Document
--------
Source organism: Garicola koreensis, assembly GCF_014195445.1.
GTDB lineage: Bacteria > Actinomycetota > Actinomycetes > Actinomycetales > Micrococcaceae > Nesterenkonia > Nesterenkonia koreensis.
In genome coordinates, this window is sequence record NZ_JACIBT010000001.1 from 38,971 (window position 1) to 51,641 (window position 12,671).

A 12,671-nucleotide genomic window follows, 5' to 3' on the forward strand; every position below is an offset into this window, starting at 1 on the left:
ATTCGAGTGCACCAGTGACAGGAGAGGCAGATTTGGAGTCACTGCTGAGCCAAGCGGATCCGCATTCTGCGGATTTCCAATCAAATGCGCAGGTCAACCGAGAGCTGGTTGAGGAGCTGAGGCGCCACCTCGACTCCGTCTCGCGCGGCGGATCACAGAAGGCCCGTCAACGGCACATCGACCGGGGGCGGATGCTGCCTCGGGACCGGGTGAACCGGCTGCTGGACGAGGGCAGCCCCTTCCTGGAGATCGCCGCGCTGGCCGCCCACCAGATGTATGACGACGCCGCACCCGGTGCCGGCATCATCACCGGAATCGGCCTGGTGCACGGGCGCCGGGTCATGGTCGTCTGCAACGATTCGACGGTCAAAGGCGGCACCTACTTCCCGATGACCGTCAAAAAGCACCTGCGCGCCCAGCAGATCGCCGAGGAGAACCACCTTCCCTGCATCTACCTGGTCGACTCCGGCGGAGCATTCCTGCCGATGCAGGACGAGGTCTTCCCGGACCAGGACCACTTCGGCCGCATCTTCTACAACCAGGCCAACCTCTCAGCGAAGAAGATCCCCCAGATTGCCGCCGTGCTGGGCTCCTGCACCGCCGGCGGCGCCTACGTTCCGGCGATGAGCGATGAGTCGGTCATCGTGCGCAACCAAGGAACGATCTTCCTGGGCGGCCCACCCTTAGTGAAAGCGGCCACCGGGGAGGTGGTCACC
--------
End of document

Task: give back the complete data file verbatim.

Source organism: Garicola koreensis, assembly GCF_014195445.1.
GTDB lineage: Bacteria > Actinomycetota > Actinomycetes > Actinomycetales > Micrococcaceae > Nesterenkonia > Nesterenkonia koreensis.
In genome coordinates, this window is sequence record NZ_JACIBT010000001.1 from 38,971 (window position 1) to 51,641 (window position 12,671).

A 12,671-nucleotide genomic window follows, 5' to 3' on the forward strand; every position below is an offset into this window, starting at 1 on the left:
ATTCGAGTGCACCAGTGACAGGAGAGGCAGATTTGGAGTCACTGCTGAGCCAAGCGGATCCGCATTCTGCGGATTTCCAATCAAATGCGCAGGTCAACCGAGAGCTGGTTGAGGAGCTGAGGCGCCACCTCGACTCCGTCTCGCGCGGCGGATCACAGAAGGCCCGTCAACGGCACATCGACCGGGGGCGGATGCTGCCTCGGGACCGGGTGAACCGGCTGCTGGACGAGGGCAGCCCCTTCCTGGAGATCGCCGCGCTGGCCGCCCACCAGATGTATGACGACGCCGCACCCGGTGCCGGCATCATCACCGGAATCGGCCTGGTGCACGGGCGCCGGGTCATGGTCGTCTGCAACGATTCGACGGTCAAAGGCGGCACCTACTTCCCGATGACCGTCAAAAAGCACCTGCGCGCCCAGCAGATCGCCGAGGAGAACCACCTTCCCTGCATCTACCTGGTCGACTCCGGCGGAGCATTCCTGCCGATGCAGGACGAGGTCTTCCCGGACCAGGACCACTTCGGCCGCATCTTCTACAACCAGGCCAACCTCTCAGCGAAGAAGATCCCCCAGATTGCCGCCGTGCTGGGCTCCTGCACCGCCGGCGGCGCCTACGTTCCGGCGATGAGCGATGAGTCGGTCATCGTGCGCAACCAAGGAACGATCTTCCTGGGCGGCCCACCCTTAGTGAAAGCGGCCACCGGGGAGGTGGTCACC